Six titles have been selected as finalists for the 2019 American Library in Paris Book Award: a novel set in Occupied France, a culinary primer on French history, an intellectual biography of Diderot, a poetic reimagining of the life of Joan of Arc, a polemic on anti-Semitism in France, and a fictional account of Mme. Tussaud’s early years.
The shortlisted books are:
A Bite-Sized History of France: Gastronomic Tales of Revolution, War, and Enlightenment. By Stéphane Hénaut and Jeni Mitchell. The New Press.
Diderot and the Art of Thinking Freely. By Andrew S. Curran. Other Press.
Hate: The Rising Tide of Anti-Semitism in France (and What it Means for Us). By Marc Weitzmann. Houghton Mifflin Harcourt.
Little. By Edward Carey. Riverhead Books (US) / Gallic (UK)
The Library’s annual Book Award recognizes the most distinguished book of the year, written and published in English, about France or the French. Eighty-two titles were submitted for consideration by authors, publishers, and others across the English-speaking world. All the submissions for the 2019 Book Award are in the Library’s circulating collection, available for checkout by members.
As always during the seven years of the prize, the winning title will be selected by an independent jury. The jury this year consists of Alice Kaplan, professor of French at Yale, whose latest book is Looking for the Stranger: Albert Camus and the Life of a Literary Classic; Pamela Druckerman, New York Times contributing columnist and author, most recently, of There Are No Grown-Ups: A Midlife Coming-of-Age Story; and Thomas Chatterton Williams, author of the forthcoming Self-Portrait in Black and White: Unlearning Race and a writer for the New York Times Magazine.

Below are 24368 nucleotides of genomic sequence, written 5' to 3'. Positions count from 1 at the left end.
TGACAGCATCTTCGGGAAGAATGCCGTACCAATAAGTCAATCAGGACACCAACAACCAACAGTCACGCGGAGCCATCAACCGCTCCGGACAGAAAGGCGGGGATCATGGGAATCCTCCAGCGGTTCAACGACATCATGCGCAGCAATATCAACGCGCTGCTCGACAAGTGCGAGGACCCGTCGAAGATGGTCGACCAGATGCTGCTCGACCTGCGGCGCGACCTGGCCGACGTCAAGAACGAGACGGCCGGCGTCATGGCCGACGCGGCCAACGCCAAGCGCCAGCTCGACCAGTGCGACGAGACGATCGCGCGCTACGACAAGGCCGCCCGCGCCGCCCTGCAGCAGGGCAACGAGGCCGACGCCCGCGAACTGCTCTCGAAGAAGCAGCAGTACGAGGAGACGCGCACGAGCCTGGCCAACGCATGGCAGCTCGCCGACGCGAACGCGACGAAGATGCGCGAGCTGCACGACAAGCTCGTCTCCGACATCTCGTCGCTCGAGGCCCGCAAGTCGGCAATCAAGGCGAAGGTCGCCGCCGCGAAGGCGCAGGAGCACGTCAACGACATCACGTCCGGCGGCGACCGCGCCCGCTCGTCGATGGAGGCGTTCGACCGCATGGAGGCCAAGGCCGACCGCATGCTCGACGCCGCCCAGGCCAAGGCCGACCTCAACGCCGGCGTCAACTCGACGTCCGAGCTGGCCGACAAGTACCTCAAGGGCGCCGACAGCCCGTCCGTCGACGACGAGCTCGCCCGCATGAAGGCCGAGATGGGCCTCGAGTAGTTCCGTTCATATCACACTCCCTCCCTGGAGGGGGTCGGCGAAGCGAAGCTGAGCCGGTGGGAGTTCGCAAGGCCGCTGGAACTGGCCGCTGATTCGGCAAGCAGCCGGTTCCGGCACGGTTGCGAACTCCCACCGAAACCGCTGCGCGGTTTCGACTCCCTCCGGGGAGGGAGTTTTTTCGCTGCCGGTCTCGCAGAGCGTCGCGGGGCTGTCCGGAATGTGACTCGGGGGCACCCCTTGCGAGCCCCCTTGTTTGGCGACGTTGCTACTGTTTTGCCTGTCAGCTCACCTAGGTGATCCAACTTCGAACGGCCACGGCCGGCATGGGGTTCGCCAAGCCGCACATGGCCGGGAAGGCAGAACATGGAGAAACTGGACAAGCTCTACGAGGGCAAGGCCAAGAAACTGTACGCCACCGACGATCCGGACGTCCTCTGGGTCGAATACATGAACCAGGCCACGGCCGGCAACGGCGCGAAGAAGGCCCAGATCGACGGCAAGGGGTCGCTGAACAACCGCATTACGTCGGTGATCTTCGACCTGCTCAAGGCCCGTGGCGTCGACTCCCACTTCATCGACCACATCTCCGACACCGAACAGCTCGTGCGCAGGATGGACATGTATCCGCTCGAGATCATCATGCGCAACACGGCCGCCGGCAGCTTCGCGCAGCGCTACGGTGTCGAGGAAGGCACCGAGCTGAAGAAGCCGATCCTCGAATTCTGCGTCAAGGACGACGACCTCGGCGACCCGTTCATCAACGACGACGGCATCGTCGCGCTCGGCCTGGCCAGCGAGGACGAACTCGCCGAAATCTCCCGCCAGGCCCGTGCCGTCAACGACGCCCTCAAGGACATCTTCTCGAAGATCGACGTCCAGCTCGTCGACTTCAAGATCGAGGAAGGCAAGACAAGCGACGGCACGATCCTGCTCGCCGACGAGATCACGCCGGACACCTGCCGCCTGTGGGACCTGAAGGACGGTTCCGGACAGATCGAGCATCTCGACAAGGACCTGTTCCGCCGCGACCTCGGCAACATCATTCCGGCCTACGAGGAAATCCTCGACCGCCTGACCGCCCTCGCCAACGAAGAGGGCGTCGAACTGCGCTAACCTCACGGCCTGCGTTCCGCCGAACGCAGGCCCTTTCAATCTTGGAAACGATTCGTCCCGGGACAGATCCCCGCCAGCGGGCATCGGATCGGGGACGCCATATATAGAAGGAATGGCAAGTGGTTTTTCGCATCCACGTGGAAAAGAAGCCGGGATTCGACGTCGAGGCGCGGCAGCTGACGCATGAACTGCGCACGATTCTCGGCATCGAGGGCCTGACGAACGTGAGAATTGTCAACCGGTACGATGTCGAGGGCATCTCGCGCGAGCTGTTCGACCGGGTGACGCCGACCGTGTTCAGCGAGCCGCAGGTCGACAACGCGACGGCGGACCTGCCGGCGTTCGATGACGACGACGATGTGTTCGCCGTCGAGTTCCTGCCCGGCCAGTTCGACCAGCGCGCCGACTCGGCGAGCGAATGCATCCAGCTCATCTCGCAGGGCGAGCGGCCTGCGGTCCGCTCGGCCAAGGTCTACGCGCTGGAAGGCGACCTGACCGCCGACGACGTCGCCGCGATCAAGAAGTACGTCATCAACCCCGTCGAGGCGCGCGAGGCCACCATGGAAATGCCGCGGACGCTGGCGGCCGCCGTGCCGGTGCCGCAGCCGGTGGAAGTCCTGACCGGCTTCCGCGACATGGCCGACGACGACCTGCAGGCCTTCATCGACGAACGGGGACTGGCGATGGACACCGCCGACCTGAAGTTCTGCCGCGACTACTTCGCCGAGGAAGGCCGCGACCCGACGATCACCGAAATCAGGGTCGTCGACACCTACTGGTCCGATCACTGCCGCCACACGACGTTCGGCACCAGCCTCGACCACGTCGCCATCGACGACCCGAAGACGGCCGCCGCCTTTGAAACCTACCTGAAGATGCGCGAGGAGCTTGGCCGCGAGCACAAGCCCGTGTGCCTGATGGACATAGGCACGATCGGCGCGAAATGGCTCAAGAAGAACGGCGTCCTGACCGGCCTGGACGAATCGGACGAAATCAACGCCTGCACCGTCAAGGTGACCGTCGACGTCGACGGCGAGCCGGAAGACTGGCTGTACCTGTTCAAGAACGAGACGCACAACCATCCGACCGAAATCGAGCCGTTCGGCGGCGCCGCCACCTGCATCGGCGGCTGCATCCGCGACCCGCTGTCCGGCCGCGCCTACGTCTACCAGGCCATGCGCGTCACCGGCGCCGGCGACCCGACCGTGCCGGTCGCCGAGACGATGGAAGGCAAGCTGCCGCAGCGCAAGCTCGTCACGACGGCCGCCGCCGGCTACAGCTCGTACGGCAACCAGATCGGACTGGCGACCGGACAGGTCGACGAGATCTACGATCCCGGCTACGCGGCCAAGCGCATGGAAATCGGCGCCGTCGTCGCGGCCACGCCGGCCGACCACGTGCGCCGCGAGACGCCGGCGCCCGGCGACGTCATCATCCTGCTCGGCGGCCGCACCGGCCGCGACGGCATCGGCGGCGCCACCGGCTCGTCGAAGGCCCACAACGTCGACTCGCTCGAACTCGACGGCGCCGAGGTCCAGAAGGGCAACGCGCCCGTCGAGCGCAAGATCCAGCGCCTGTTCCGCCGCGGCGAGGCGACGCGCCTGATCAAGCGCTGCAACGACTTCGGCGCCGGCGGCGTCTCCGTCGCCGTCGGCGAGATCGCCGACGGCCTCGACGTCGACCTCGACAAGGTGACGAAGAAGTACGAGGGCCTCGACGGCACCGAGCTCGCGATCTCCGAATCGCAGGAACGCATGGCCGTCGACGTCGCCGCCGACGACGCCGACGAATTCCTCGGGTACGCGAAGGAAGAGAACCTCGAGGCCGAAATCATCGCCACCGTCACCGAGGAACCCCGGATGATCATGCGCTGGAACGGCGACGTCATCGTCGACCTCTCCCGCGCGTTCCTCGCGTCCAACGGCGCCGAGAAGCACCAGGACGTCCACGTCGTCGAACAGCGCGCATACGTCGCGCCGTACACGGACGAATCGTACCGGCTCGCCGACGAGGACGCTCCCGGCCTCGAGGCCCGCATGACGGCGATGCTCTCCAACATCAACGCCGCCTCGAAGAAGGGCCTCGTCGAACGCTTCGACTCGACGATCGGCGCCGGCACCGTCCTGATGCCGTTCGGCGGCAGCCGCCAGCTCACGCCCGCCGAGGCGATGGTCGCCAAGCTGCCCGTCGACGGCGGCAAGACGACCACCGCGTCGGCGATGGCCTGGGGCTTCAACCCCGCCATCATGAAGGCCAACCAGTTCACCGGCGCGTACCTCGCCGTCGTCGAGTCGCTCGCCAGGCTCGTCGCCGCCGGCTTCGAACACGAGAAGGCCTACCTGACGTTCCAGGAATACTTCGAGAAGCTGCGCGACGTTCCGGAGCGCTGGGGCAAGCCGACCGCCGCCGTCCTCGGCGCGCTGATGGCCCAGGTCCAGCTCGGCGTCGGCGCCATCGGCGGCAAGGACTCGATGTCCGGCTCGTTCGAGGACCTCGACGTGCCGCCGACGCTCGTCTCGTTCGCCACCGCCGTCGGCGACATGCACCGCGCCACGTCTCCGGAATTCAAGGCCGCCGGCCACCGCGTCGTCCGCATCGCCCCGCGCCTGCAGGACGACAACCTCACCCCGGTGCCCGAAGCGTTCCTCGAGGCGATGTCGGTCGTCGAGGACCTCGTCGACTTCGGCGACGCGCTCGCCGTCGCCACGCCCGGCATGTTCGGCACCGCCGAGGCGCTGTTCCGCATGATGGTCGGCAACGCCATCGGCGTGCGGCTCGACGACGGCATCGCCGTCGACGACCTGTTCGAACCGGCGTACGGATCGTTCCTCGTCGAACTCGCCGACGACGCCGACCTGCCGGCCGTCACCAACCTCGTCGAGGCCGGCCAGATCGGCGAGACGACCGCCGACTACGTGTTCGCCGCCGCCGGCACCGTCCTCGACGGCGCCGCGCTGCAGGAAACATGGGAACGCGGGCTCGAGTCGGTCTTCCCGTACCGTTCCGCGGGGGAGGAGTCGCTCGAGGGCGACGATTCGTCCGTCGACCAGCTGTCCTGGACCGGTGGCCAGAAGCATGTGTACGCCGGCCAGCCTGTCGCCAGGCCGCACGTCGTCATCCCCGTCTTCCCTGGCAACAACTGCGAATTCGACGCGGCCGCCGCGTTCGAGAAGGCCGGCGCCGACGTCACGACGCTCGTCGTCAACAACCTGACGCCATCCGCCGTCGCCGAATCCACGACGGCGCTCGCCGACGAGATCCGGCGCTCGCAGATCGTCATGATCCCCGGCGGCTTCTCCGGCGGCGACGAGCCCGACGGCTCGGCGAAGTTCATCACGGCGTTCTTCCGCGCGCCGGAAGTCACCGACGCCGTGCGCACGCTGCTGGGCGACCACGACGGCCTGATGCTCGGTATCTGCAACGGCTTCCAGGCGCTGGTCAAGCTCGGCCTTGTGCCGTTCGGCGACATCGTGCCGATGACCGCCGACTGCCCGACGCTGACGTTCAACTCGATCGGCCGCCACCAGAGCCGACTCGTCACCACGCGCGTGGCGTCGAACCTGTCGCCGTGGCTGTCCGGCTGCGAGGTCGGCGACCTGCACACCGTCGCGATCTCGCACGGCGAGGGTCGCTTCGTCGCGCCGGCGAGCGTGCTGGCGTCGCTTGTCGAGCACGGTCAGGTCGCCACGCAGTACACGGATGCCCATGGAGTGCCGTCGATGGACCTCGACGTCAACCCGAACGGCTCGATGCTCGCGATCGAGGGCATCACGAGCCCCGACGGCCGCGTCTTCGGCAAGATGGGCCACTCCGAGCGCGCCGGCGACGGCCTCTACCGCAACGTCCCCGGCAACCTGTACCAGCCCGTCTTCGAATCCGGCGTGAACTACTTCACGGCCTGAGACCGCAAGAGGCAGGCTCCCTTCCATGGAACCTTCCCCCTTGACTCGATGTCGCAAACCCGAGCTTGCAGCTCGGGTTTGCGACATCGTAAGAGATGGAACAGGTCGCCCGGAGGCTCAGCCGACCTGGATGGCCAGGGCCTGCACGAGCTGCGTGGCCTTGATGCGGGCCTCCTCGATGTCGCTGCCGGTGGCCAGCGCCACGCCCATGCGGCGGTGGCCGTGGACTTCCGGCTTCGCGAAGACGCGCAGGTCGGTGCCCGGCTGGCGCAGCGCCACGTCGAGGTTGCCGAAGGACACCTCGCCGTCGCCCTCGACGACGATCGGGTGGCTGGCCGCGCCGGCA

The winning title will be announced, and the $5,000 prize presented to the author, at a ceremony in Paris on Thursday 7 November 2019. All Library donors are invited to the event. The Book Award is supported by generous funding from the Florence Gould Foundation.